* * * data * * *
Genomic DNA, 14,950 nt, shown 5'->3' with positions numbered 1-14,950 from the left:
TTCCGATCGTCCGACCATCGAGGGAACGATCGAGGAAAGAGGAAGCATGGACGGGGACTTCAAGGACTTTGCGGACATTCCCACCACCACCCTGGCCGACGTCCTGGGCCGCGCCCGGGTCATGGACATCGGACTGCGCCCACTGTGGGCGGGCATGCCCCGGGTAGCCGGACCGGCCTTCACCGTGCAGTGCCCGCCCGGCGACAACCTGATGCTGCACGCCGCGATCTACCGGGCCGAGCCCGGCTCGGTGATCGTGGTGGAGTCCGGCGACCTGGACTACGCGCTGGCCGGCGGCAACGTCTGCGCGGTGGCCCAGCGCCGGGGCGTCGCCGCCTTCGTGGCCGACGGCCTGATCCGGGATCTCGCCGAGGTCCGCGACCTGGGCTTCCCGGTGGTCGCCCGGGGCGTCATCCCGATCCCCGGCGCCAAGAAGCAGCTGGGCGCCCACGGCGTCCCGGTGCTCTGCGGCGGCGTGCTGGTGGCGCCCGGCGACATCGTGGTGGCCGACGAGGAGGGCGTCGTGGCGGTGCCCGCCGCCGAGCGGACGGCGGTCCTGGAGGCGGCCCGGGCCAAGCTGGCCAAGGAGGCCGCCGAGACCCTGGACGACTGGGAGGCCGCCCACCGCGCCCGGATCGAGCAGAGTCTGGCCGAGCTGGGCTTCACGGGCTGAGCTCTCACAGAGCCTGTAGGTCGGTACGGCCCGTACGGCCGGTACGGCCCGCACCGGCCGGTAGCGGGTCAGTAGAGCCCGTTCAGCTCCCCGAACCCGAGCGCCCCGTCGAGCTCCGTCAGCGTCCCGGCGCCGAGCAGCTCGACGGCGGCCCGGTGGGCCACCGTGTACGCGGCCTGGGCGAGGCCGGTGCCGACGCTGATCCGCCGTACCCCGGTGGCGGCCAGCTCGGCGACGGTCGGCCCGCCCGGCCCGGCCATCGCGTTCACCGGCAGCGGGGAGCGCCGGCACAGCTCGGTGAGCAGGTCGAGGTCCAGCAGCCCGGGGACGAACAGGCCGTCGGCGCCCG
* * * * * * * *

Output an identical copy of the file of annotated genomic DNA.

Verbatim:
Genomic DNA, 14,950 nt, shown 5'->3' with positions numbered 1-14,950 from the left:
TTCCGATCGTCCGACCATCGAGGGAACGATCGAGGAAAGAGGAAGCATGGACGGGGACTTCAAGGACTTTGCGGACATTCCCACCACCACCCTGGCCGACGTCCTGGGCCGCGCCCGGGTCATGGACATCGGACTGCGCCCACTGTGGGCGGGCATGCCCCGGGTAGCCGGACCGGCCTTCACCGTGCAGTGCCCGCCCGGCGACAACCTGATGCTGCACGCCGCGATCTACCGGGCCGAGCCCGGCTCGGTGATCGTGGTGGAGTCCGGCGACCTGGACTACGCGCTGGCCGGCGGCAACGTCTGCGCGGTGGCCCAGCGCCGGGGCGTCGCCGCCTTCGTGGCCGACGGCCTGATCCGGGATCTCGCCGAGGTCCGCGACCTGGGCTTCCCGGTGGTCGCCCGGGGCGTCATCCCGATCCCCGGCGCCAAGAAGCAGCTGGGCGCCCACGGCGTCCCGGTGCTCTGCGGCGGCGTGCTGGTGGCGCCCGGCGACATCGTGGTGGCCGACGAGGAGGGCGTCGTGGCGGTGCCCGCCGCCGAGCGGACGGCGGTCCTGGAGGCGGCCCGGGCCAAGCTGGCCAAGGAGGCCGCCGAGACCCTGGACGACTGGGAGGCCGCCCACCGCGCCCGGATCGAGCAGAGTCTGGCCGAGCTGGGCTTCACGGGCTGAGCTCTCACAGAGCCTGTAGGTCGGTACGGCCCGTACGGCCGGTACGGCCCGCACCGGCCGGTAGCGGGTCAGTAGAGCCCGTTCAGCTCCCCGAACCCGAGCGCCCCGTCGAGCTCCGTCAGCGTCCCGGCGCCGAGCAGCTCGACGGCGGCCCGGTGGGCCACCGTGTACGCGGCCTGGGCGAGGCCGGTGCCGACGCTGATCCGCCGTACCCCGGTGGCGGCCAGCTCGGCGACGGTCGGCCCGCCCGGCCCGGCCATCGCGTTCACCGGCAGCGGGGAGCGCCGGCACAGCTCGGTGAGCAGGTCGAGGTCCAGCAGCCCGGGGACGAACAGGCCGTCGGCGCCCG